It was raining when the idea first came to me. Deep within the disappointingly well-lit halls of my local coworking spot, I sat in a meditative state as I contemplated the problem of sharing knowledge among the Web Productions team. As my mind drifted in and out of various realities, I came upon a world in which the only television show was the Price is Right. Taking inspiration from the wondrous paradise that this world was, I decided the proper solution was to create a monthly event: Lightning Talk Bonus Round!

Essentially, once a month the Web Productions team gets together to share short 5-15 minute talks on any subject we desire, from programming languages to design principles to mycology. We’re still working out the format and technical details, so there are no recordings available… yet. In the future, we hope to record the event and open it up to the community.

The first Lightning Talk Bonus Round was on June 3rd, 2013. There is a wiki page with links to the notes and details about each of the talks.

Craig Cook – Design Principles

Craig Cook gave a shortened version of a longer talk focused on the basics of Design Principles. He discussed controlling the balance between elements on a page to indicate which elements are more important than others. He also discussed using proximity, repetition, and contrast to help visually distinguish elements and establish the hierarchy of important on a page through visual cues. You can check out his slides on GitHub.

Screen shot 2013-06-18 at 2.53.53 PM

Giorgos Logiotatidis – Django Anonymizer

Next, Giorgos showed us Django Anonymizer, which is a Django app to help you anonymize existing data in the database. As opposed to other methods, such as maintaining fixtures or generating random data, with Django Anonymizer you’d start with a copy of your production data and configure the app to anonymize it, leaving you with data that is anonymous but still looks similar to the data you’d see in production.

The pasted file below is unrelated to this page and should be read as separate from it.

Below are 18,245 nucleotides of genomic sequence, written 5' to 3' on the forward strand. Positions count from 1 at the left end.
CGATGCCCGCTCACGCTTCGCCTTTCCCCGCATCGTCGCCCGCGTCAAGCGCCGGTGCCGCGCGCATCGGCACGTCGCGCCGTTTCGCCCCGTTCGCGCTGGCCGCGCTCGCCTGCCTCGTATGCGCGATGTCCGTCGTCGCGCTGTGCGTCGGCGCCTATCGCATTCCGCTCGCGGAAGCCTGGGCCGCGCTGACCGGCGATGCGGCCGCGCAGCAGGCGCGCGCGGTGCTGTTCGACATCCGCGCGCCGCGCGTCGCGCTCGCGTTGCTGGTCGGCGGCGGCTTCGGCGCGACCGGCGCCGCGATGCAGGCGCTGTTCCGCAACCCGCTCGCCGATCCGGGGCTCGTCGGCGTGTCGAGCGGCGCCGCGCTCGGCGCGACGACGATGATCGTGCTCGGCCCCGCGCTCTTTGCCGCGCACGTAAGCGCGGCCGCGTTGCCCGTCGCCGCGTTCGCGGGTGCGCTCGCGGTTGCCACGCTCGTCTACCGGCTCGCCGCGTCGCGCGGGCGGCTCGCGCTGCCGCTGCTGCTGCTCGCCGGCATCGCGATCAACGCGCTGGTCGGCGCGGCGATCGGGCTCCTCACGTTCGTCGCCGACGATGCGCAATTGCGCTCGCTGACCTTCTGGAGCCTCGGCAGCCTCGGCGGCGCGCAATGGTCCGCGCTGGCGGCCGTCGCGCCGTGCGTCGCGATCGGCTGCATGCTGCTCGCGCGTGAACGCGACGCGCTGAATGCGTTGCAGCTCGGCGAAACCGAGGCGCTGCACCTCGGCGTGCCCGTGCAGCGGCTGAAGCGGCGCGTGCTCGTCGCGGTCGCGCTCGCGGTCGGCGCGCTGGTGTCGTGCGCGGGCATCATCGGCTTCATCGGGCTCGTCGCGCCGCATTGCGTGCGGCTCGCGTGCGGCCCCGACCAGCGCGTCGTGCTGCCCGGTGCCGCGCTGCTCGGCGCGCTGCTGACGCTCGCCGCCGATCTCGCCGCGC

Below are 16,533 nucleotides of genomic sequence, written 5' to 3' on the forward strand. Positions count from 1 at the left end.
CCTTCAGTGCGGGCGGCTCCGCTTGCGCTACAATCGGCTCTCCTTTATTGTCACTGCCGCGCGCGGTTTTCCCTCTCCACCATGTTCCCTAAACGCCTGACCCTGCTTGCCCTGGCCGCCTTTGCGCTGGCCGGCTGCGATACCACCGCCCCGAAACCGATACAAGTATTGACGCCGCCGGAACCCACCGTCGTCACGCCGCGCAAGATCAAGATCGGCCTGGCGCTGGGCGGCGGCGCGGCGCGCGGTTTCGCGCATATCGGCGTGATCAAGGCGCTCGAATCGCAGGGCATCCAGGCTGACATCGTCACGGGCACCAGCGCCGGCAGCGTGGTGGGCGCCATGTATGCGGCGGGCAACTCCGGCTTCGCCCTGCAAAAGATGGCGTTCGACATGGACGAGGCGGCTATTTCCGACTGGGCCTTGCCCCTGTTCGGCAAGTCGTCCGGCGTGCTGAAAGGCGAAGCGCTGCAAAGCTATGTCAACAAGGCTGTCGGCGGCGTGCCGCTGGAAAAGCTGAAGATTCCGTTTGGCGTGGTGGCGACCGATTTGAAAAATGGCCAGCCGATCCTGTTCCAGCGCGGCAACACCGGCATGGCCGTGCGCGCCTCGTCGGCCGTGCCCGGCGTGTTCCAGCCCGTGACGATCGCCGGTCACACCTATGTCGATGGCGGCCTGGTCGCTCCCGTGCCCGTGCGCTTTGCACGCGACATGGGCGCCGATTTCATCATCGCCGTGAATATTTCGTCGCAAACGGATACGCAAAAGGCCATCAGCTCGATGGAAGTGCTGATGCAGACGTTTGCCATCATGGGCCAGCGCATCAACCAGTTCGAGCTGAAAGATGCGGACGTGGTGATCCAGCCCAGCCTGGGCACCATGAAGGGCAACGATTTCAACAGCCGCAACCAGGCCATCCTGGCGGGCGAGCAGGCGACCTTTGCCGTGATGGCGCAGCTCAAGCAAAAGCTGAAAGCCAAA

This is especially useful in situations where production data may end up with interesting relationships between data that are hard to replicate when generating random data from the start. The Django Anonymizer project is available on PyPI. You can also see Giorgos’s notes in a gist.

Paul McLanahan – virtualenvwrapper and hub

Lastly, Paul talked about two tools that he finds useful during day-to-day development: virtualenvwrapper and hub. virtualenvwrapper is a set of extensions to virtualenv, which creates isolated Python environments for projects that need specific versions of Python or other libraries. The extensions come in the form of commands that help you quickly create, activate, and delete virtual environments. There are also hooks that let you execute certain commands when environments are created, activated, or deleted.

hub is a command-line wrapper for git that has extra commands tailored for working with GitHub. You can clone a repository using just a username and repository name, automatically create a fork on your GitHub account, or even create a pull request for a branch, all directly from the command prompt.

Screen shot 2013-06-18 at 4.45.52 PM

Great Success!

As I gaze over the majestic glory that is the aftermath of Lightning Talk Bonus Round, I realize that we have only just started. My work shall continue, on the first Monday of each month at 10 AM Pacific, in the hopes that someday we will be able to avoid all this knowledge sharing and pool together in a mindspace where thoughts mingle like so many fish in an ocean of web development.

Until then, we shall have to do what we can in meatspace. See you next month!

A few UX changes. A single page. Millions of new downloads.

We recently designed, tested, and released a new version of our our primary download page for Firefox for Desktop. In our tests, we improved the download conversion rate of the top 3 non-Firefox browsers by over 12%! This alone results in millions of additional downloads annually.

Focusing on the entire funnel leading up to a product download and not just the product itself, is as important as the efforts taken to improve retention of a product. This is one of the approaches that the Websites team at Mozilla is taking to improve and support our products.


What is the /new page on Mozilla.org?

This is where the majority of our desktop browser downloads are initiated. For instance, if the user searches for “Firefox”, “Mozilla Firefox”, or “download Firefox” from a desktop browser, the /new URL is the top search result.


What did we change?

Though a relatively simple page, we were able to make number of changes across visual design, interaction, technical improvements and overall user experience that had substantial results. How did we do this?

  1. reduced the number of steps to download
  2. simplified number of actions displayed on page and reduced distractions to funnel user directly to download (ie: no link to Fx for Android or other products displayed)
  3. focus on our product – the last page design did not display visuals that focused on the product, but focused more on Mozilla community.
  4. significantly faster page load time
  5. updated style to our responsive Mozilla style guide